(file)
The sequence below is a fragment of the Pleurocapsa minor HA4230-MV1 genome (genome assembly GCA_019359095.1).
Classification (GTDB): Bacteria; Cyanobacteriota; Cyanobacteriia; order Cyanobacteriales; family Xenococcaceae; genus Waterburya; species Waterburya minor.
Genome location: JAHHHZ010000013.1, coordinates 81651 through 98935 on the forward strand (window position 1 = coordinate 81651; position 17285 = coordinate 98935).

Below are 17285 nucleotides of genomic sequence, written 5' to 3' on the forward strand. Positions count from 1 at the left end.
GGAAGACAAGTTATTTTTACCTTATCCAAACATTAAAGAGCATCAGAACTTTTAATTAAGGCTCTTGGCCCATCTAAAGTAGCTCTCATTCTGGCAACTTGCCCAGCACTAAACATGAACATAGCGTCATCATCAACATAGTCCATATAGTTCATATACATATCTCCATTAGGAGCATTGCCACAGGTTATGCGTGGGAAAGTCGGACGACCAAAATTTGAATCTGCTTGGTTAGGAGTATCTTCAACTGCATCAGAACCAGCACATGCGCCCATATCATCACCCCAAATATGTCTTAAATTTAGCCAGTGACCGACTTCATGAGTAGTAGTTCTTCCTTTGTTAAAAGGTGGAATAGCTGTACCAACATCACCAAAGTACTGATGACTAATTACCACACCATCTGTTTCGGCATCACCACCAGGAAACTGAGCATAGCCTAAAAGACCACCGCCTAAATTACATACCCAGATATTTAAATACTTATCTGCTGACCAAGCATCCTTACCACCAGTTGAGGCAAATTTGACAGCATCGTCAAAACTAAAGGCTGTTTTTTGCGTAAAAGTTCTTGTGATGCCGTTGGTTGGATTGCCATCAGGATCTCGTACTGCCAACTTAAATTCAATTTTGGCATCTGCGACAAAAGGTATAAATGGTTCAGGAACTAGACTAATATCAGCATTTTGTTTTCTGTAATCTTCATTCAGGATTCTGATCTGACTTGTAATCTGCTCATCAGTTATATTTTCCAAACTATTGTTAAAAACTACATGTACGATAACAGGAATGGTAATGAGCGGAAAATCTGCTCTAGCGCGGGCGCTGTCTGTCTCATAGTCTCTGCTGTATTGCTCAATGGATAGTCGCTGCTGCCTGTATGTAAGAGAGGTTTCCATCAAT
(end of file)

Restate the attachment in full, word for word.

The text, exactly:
The sequence below is a fragment of the Pleurocapsa minor HA4230-MV1 genome (genome assembly GCA_019359095.1).
Classification (GTDB): Bacteria; Cyanobacteriota; Cyanobacteriia; order Cyanobacteriales; family Xenococcaceae; genus Waterburya; species Waterburya minor.
Genome location: JAHHHZ010000013.1, coordinates 81651 through 98935 on the forward strand (window position 1 = coordinate 81651; position 17285 = coordinate 98935).

Below are 17285 nucleotides of genomic sequence, written 5' to 3' on the forward strand. Positions count from 1 at the left end.
GGAAGACAAGTTATTTTTACCTTATCCAAACATTAAAGAGCATCAGAACTTTTAATTAAGGCTCTTGGCCCATCTAAAGTAGCTCTCATTCTGGCAACTTGCCCAGCACTAAACATGAACATAGCGTCATCATCAACATAGTCCATATAGTTCATATACATATCTCCATTAGGAGCATTGCCACAGGTTATGCGTGGGAAAGTCGGACGACCAAAATTTGAATCTGCTTGGTTAGGAGTATCTTCAACTGCATCAGAACCAGCACATGCGCCCATATCATCACCCCAAATATGTCTTAAATTTAGCCAGTGACCGACTTCATGAGTAGTAGTTCTTCCTTTGTTAAAAGGTGGAATAGCTGTACCAACATCACCAAAGTACTGATGACTAATTACCACACCATCTGTTTCGGCATCACCACCAGGAAACTGAGCATAGCCTAAAAGACCACCGCCTAAATTACATACCCAGATATTTAAATACTTATCTGCTGACCAAGCATCCTTACCACCAGTTGAGGCAAATTTGACAGCATCGTCAAAACTAAAGGCTGTTTTTTGCGTAAAAGTTCTTGTGATGCCGTTGGTTGGATTGCCATCAGGATCTCGTACTGCCAACTTAAATTCAATTTTGGCATCTGCGACAAAAGGTATAAATGGTTCAGGAACTAGACTAATATCAGCATTTTGTTTTCTGTAATCTTCATTCAGGATTCTGATCTGACTTGTAATCTGCTCATCAGTTATATTTTCCAAACTATTGTTAAAAACTACATGTACGATAACAGGAATGGTAATGAGCGGAAAATCTGCTCTAGCGCGGGCGCTGTCTGTCTCATAGTCTCTGCTGTATTGCTCAATGGATAGTCGCTGCTGCCTGTATGTAAGAGAGGTTTCCATCAAT